Britain to complete plan next year to reach net zero transport emissions

FILE PHOTO: A cyclist rides past an electric public bus on the day that Mayor of London Sadiq Khan outlined plans to place a levy on the most polluting vehicles in London, Britain, April 4, 2017. REUTERS/Toby Melville/File Photo

LONDON (Reuters) – Britain said on Tuesday it would complete a plan next year to achieve net zero emissions from all forms of transport, as climate change activists targeted the transport ministry.

Britain is the first G7 country to commit to a net zero greenhouse gas emissions target for 2050.

“From driving our cars, to catching a train or taking a flight abroad, it is crucial that we ensure transport is as environmentally friendly as possible,” said transport secretary Grant Schapps.

Due to be complete next year, the plan will set out in detail what government, business and society must do to deliver the significant emissions reductions needed from all forms of transport.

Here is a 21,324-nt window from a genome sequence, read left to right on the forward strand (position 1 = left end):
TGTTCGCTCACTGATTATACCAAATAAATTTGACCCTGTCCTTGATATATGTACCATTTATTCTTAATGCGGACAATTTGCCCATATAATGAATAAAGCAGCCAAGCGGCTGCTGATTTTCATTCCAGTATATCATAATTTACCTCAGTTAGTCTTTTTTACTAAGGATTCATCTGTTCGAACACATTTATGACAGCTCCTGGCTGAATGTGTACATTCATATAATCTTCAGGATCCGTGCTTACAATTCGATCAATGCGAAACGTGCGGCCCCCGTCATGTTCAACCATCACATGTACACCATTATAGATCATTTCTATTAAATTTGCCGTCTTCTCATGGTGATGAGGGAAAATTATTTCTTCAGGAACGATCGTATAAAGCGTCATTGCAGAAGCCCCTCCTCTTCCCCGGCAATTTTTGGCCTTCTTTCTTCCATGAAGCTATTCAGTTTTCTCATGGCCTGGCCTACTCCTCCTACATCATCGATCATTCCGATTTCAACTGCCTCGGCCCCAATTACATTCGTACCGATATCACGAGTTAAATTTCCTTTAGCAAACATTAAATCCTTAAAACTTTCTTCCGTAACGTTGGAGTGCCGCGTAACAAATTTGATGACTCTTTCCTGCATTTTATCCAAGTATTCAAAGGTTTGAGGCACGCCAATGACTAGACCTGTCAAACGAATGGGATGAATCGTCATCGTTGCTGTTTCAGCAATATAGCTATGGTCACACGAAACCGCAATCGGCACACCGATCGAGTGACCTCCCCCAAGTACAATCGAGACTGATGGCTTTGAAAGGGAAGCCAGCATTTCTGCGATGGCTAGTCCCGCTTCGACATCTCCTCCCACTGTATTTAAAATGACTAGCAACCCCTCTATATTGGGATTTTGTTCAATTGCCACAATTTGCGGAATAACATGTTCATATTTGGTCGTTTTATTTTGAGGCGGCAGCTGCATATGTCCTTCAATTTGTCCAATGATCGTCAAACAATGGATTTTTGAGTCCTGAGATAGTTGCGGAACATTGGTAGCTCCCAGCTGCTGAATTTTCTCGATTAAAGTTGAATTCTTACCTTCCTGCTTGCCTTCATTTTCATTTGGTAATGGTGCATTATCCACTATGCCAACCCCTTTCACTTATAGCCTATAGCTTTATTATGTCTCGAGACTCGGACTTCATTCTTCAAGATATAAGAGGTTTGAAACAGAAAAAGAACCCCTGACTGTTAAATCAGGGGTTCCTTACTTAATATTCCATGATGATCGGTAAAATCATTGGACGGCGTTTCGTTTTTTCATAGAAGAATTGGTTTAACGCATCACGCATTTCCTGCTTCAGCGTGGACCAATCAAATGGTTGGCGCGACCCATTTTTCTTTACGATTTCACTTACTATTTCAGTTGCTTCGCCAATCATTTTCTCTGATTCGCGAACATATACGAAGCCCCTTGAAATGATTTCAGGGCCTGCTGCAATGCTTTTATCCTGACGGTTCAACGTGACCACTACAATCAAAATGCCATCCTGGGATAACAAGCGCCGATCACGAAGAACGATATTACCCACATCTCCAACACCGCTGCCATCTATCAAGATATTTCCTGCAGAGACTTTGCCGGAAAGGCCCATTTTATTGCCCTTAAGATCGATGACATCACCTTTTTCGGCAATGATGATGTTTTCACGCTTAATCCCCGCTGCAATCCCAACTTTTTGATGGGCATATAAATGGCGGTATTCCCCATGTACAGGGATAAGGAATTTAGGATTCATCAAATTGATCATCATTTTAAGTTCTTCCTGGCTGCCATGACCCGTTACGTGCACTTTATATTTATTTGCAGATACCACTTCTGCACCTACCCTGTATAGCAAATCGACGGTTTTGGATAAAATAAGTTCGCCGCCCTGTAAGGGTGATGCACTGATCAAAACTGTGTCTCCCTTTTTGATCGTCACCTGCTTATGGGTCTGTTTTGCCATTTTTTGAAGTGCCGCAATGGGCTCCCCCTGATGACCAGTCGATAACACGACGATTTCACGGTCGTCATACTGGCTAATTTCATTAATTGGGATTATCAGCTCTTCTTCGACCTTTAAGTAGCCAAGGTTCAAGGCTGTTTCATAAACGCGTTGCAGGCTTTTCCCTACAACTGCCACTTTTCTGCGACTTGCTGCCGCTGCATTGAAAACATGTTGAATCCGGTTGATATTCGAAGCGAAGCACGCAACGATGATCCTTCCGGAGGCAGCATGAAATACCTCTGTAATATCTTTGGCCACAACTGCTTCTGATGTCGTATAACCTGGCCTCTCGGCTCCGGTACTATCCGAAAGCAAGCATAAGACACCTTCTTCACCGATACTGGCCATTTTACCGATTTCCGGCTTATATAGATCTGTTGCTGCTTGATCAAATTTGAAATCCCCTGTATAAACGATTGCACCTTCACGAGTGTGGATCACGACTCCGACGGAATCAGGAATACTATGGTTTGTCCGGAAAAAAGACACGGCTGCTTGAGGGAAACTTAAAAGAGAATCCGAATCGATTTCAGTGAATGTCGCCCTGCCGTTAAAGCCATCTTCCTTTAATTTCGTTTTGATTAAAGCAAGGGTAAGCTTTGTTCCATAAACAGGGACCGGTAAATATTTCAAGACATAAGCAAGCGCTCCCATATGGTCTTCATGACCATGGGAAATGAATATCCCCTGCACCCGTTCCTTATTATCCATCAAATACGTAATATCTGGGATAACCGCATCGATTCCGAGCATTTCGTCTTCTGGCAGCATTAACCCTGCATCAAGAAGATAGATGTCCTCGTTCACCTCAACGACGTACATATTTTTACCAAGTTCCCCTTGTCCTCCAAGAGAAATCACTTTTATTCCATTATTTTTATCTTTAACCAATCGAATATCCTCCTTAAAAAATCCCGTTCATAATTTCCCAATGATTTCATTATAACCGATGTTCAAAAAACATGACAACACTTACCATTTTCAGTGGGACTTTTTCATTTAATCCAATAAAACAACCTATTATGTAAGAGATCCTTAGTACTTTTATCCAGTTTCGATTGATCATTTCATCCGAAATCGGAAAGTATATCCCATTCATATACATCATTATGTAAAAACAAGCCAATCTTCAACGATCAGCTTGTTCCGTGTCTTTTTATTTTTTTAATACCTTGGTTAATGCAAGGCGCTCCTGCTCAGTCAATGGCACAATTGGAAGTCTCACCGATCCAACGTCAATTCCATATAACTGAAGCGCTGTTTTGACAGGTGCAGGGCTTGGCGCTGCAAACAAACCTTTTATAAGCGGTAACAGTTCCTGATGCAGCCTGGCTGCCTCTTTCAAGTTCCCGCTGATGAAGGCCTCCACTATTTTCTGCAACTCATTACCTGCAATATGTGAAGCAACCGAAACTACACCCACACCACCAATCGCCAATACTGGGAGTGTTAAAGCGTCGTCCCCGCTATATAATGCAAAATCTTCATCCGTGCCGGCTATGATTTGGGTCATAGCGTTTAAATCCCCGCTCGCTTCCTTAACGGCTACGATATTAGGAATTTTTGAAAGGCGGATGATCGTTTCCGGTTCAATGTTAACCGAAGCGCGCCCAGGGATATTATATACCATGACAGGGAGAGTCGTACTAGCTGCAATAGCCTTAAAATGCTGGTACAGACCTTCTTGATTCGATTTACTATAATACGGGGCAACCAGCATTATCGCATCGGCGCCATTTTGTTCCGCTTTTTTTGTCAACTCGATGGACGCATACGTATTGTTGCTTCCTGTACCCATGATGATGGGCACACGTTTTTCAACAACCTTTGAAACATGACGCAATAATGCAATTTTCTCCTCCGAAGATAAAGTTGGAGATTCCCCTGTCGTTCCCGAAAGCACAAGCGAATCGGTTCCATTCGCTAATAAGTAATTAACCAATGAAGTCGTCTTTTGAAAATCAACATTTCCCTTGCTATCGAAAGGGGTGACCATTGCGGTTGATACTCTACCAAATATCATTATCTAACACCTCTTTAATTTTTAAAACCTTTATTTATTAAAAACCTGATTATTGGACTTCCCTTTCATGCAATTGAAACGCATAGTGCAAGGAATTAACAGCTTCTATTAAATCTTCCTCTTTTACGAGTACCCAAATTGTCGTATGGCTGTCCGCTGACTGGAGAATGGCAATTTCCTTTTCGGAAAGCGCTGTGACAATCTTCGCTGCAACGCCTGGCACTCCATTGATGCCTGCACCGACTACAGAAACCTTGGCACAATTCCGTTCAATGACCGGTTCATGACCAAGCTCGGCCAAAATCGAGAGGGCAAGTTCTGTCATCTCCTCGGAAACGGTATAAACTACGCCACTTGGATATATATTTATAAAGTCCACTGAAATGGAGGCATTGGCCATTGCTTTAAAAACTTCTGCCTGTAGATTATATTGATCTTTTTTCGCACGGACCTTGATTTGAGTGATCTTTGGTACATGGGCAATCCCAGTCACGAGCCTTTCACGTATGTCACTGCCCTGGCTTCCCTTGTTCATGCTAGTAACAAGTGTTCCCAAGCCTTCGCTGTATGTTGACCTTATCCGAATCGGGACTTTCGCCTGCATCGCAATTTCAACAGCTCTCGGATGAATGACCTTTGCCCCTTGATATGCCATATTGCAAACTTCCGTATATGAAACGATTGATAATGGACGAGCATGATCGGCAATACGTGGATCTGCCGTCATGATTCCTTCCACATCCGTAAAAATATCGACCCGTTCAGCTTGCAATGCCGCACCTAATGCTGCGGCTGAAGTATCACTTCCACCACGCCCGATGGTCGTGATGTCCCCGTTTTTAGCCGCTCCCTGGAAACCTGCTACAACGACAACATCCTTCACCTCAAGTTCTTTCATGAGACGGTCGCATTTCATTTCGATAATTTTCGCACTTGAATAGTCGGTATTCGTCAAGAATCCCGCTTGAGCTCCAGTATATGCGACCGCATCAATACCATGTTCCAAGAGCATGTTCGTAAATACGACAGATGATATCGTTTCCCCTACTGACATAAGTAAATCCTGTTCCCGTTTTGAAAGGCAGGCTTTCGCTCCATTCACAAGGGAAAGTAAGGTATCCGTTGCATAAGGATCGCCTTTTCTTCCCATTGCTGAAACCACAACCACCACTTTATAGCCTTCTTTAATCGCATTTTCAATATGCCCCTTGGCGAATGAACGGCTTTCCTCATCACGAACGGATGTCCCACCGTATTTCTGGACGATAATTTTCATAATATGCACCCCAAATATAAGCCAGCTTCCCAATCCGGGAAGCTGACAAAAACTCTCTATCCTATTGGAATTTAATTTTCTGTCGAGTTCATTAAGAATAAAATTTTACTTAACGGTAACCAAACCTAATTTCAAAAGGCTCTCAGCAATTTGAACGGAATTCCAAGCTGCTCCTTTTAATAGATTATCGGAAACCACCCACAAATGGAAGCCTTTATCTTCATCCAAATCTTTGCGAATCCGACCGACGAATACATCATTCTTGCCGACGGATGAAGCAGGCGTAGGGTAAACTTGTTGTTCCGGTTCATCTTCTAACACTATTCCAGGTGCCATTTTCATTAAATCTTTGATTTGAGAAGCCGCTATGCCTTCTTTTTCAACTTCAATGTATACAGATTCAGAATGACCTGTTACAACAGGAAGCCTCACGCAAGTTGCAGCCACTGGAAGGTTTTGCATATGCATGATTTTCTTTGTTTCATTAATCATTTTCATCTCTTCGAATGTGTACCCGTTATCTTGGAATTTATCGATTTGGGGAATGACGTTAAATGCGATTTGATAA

It will also consider how technology can encourage changes to the way people and goods move across the country, the government said.

Climate change activists, including one of the founders of Extinction Rebellion, defied a police order to end protests on Tuesday after a week of disruption in London targeting Britain’s transport ministry.

Among other things, the activists oppose plans to run the HS2 rail project through ancient woodlands.

The transport ministry says the rail line will slash journey times between central and northern England and the capital and be much more efficient in carbon terms than driving.

The government also introduced an environment bill in parliament on Tuesday to help create legally binding targets to protect the environment and reduce pollution.

The bill will also establish an office for environment protection which will hold the government to account on its progress towards the 2050 net zero emissions target.

Experts say the net zero target will require sweeping changes across the energy, transport, heating and buildings sectors.

Britain’s business secretary Andrea Leadsom told a parliamentary committee the government would produce a long-awaited energy white paper in the first quarter of next year.

That is expected to outline the government’s ambitions for the future of the country’s energy system.

“I am very ambitious about our decarbonisation ambitions and the need to set targets and milestones to enable business to get on with it with a very clear steer from government,” Leadsom said.

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